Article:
Next, tap the Grant Access link to allow Plex to use your photos and videos, and tap Allow in the dialogue box. You should then be able to expand the hamburger menu (the sidebar on the left) and select Local Photos and Local Videos. These refer to the default directories on your phone, so upload or move your videos to these locations.


To configure the phone as a media server, open the menu and select Settings > System. Here, along with the already selected Advertise as player and Network discovery, select Advertise as server. You could also enable Show camera roll media if you want to view photos on your TV or other Plex-equipped device.

With Plex setup, install it on another device and sign-in with the same account. Open the drop-down menu at the top of the screen to ensure the correct server is selected (in this case, My Nexus 5). You’ll then be able to browse the contents of the server device from your chosen player.

However, note that unless library directories are configured, content will be labelled as “Local” — as long as the remote device is selected in the drop-down menu, the correct media will be accessible.

Using BubbleUPnP for DLNA/Chromecast

With this solution installed, you have a lot more options for what device you stream to. If you’re using a Chromecast, you’ll need to have the old Android device that you’re using as a media server close by, because you choose, play, pause, and stop the media from it.

For this method, simply choose Chromecast as the Renderer in the hamburger menu and then play whatever media from your device that you’d like to cast there.


However, for other DLNA options that have their own interfaces — like a Smart TV, Xbox, or PlayStation — just confirm in the BubbleUPnP app that your media is there by opening the menu and viewing the Library.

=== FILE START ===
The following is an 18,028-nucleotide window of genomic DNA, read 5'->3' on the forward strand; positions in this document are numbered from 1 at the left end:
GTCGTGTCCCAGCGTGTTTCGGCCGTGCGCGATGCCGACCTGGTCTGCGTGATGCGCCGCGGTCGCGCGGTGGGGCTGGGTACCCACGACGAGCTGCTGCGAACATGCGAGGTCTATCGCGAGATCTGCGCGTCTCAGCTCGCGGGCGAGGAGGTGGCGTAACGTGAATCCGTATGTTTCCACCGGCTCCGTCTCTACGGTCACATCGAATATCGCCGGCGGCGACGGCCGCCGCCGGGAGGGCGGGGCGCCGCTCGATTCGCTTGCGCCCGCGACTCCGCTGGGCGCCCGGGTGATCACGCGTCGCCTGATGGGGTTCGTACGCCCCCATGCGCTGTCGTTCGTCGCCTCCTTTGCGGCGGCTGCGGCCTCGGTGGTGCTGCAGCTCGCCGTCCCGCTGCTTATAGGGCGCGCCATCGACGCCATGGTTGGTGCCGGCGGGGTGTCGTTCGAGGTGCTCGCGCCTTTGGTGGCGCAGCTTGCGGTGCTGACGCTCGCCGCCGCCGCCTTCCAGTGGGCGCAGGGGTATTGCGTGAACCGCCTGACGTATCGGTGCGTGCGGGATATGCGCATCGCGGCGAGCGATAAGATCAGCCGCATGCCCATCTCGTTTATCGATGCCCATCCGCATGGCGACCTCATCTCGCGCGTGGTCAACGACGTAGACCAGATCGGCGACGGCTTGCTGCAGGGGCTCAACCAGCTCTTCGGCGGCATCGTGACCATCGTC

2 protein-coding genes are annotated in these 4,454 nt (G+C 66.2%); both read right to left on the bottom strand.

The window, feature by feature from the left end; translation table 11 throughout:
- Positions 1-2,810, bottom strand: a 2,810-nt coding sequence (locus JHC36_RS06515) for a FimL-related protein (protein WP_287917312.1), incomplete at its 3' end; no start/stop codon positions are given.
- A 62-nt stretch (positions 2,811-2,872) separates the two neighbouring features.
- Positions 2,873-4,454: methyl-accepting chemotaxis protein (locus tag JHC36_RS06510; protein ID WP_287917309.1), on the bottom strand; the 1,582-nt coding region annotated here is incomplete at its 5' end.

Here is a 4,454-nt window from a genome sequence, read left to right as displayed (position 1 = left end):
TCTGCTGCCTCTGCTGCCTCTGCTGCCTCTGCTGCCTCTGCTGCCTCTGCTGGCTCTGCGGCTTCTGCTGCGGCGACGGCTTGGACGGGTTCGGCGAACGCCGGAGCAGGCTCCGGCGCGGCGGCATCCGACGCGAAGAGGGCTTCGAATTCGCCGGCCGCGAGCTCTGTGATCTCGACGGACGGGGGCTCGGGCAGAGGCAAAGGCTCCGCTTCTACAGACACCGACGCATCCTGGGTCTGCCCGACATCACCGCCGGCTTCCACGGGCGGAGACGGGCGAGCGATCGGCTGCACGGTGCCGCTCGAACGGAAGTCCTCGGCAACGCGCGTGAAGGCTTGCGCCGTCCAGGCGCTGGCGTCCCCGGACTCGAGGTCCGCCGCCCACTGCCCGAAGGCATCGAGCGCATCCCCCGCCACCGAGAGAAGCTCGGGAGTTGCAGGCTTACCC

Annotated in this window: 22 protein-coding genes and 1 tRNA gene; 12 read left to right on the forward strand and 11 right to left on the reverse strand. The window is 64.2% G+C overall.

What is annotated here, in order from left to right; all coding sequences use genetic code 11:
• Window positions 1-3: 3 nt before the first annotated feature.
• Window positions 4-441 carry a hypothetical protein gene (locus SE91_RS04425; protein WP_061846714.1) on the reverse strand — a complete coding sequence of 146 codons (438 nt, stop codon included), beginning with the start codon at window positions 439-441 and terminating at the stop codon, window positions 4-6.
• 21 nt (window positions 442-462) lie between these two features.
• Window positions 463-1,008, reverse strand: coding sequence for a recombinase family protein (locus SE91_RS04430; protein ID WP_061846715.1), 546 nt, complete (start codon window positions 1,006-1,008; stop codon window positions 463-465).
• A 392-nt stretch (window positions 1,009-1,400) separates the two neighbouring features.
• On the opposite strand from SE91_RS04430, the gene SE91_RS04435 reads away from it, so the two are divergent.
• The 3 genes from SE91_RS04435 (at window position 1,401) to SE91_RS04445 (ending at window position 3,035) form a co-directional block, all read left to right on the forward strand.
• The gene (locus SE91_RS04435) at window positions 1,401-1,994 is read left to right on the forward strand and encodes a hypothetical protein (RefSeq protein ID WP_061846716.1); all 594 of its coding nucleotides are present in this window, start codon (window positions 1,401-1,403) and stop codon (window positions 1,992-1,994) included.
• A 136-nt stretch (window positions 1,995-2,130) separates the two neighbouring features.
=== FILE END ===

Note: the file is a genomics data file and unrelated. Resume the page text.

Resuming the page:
BubbleUPnP should scan your device for all content, so you should have access to everything.


Then on your Smart TV or other DLNA player, you should see that your Android device is now visible, typically listed by its device name. From here, browse the contents of your Android’s media folder and select something to play from your DLNA device.

As long as the video is compatible, it will shortly be streamed to your TV.

Using AllConnect – Play & Stream

Using AllConnect is similar to casting content from Android to Chromecast, but it enables you to send media from your media server phone to any DLNA-equipped hardware, and much more. This might be a Smart TV (perhaps not as secure as you think it is); a network-connected DVD or Blu-ray player; an Apple TV, Roku, or Amazon Fire TV; an Xbox 360 or One; or a PlayStation 3 or 4.


After installation, launch the app and use the menu to check how your media is organized. The AllConnect app can be used as a player and a server if required, so check the Sources screen and its three tabs to see what local and online sources are available.

All you need to do to stream content to your TV is press the Cast icon in the corner and select the desired network device to cast the media.

How Did These Work For You?

With either or all three of these apps installed on your old Android device (although keep in mind that it can be used in other ways), you should have a home media server solution that easily rivals the expensive alternatives.

Let us know how you get on with yours. If you have any issues, let us know and we’ll see if we can help you resolve them.

Talk to us in the comments below!